16 November 2010

Extended Breastfeeding

As my son's third birthday looms nearer and nearer, I've been thinking a lot about extended breastfeeding.  You see, I'm still breastfeeding my son, as well as breastfeeding my daughter (aged 7.5 months).  I never expected to still be breastfeeding at this point.  In fact, my original goal was to breastfeed for one year.  When I hit that milestone, he was still breastfeeding much more than eating, and neither of us had any inclination to stop.  In fact, he still breastfed more than ate solid food until 19 months, when I fell pregnant. 

During my pregnancy, I dealt with various people criticising my choice to continue breastfeeding.  There seems to be a myth that you cannot breastfeed whilst pregnant.  Yes, my milk dried up at one point, and I thought my son would stop, but he didn't.  He still needed that comfort, and so I let him have that, even though it was painful to dry nurse and I hated every second of it. 

That leads to another myth - that those of us who breastfeed our children past the age of one or two are doing it for ourselves and not for the child.  I suppose that may be true of some, though I doubt it.  It certainly isn't true of me.  While it will be bittersweet when my son weans himself completely, I won't truly be sad about it.  I wouldn't mind if he stopped breastfeeding now, but he's not ready and so I won't push him.  Some days he still breastfeeds in public, and I'm glad that he isn't bothered by that.  I've learnt to ignore any looks I may get from those around us.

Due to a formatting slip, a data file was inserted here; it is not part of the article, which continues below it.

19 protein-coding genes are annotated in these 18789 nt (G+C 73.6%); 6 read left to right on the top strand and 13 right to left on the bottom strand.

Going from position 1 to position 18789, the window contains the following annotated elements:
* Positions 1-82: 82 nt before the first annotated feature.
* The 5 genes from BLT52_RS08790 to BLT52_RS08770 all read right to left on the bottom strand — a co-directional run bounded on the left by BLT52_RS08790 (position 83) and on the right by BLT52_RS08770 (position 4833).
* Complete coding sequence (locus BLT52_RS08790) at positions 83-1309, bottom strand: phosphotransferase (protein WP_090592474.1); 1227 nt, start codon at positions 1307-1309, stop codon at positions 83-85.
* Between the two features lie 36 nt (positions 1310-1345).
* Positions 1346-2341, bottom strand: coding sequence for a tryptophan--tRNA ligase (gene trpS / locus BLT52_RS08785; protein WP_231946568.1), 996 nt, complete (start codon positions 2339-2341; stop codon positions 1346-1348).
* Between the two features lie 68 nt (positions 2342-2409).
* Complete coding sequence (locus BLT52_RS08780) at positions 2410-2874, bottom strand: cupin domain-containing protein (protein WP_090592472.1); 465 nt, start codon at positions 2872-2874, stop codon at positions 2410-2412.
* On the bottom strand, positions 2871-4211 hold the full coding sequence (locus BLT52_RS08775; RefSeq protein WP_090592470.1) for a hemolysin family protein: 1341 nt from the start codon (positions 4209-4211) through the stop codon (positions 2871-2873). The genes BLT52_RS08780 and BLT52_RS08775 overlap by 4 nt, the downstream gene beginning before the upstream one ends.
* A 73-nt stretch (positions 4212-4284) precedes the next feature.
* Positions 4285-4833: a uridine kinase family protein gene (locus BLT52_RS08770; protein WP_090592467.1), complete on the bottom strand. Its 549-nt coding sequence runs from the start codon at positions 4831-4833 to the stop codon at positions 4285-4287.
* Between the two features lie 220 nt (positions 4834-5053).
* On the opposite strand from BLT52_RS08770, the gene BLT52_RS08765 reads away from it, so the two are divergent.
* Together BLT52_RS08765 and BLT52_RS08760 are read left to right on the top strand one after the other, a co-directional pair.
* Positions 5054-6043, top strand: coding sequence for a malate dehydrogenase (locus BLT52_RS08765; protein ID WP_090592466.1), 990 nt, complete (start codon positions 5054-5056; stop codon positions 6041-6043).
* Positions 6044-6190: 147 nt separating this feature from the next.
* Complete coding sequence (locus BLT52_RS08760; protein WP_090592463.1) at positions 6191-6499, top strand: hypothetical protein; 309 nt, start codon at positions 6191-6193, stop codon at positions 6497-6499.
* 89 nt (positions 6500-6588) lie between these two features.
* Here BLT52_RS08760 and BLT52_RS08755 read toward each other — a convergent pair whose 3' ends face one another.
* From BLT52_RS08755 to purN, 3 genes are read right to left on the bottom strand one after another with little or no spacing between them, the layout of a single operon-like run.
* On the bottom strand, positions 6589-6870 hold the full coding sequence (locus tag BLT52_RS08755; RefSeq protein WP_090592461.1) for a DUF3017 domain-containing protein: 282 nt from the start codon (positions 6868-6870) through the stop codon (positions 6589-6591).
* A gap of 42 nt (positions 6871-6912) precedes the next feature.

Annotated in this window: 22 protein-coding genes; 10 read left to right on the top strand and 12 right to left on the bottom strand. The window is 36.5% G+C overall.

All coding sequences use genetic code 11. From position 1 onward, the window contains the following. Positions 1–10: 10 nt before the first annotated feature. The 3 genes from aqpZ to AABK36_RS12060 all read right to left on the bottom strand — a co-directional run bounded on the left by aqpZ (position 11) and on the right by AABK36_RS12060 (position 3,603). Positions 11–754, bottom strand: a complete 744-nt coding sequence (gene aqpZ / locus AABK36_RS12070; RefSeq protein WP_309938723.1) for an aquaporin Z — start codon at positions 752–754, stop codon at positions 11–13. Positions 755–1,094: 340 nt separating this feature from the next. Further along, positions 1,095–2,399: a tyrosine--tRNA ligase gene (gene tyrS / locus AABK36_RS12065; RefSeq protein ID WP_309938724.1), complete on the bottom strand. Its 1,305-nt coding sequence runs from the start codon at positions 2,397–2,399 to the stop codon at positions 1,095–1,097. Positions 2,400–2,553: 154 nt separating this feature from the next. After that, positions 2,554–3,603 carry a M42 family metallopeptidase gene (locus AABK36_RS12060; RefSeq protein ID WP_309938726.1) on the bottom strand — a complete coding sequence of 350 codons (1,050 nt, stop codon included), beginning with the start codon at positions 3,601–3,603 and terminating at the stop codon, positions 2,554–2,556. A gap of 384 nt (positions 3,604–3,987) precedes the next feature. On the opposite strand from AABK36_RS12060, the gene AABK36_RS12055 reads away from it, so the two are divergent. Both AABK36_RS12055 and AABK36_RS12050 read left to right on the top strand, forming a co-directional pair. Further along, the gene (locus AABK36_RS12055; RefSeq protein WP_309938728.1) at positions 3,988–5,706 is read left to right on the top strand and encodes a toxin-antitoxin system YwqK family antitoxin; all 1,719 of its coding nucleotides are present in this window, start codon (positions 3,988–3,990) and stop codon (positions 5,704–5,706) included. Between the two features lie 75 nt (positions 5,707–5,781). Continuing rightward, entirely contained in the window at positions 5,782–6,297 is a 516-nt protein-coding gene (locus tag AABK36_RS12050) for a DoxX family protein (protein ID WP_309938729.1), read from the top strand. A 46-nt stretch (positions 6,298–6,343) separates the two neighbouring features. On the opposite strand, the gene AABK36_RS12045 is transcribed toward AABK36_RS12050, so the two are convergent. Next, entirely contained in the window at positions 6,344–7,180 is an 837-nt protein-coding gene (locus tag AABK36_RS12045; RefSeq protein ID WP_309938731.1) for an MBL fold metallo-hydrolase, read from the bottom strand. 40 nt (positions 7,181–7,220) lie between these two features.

So why do I still breastfeed him?  Well, I touched on that already - he needs it.  Sure, he could probably figure out another way to be comforted by me when he's sleepy or not feeling well, but why should he?  It's an easy way to comfort him, it helps him to not be jealous of his sister, and it boosts his immune system.  He's still well within average age for weaning, as far as I know (the World Health Organization recommend 2 years or beyond).  He's quite capable of interacting with adults and children in various scenarios, and he's fine if I'm out all day, or gone for a couple of days, or if he wants to spend the day at a friend's house, so he's obviously not overly dependent on me.  But he sees breastfeeding as a special time with me, and while I'm not sure I actually enjoy breastfeeding him any more, it is nice to have that time to just slow down and enjoy my firstborn. 

I know he'll stop when he's ready, and it'll be easier weaning if we wait for him to be ready.  That's not to say that I don't have any say in it - I do.  I have imposed some limits for my own sanity, but I won't take it away from him completely.  He's only young for a little while, after all. 

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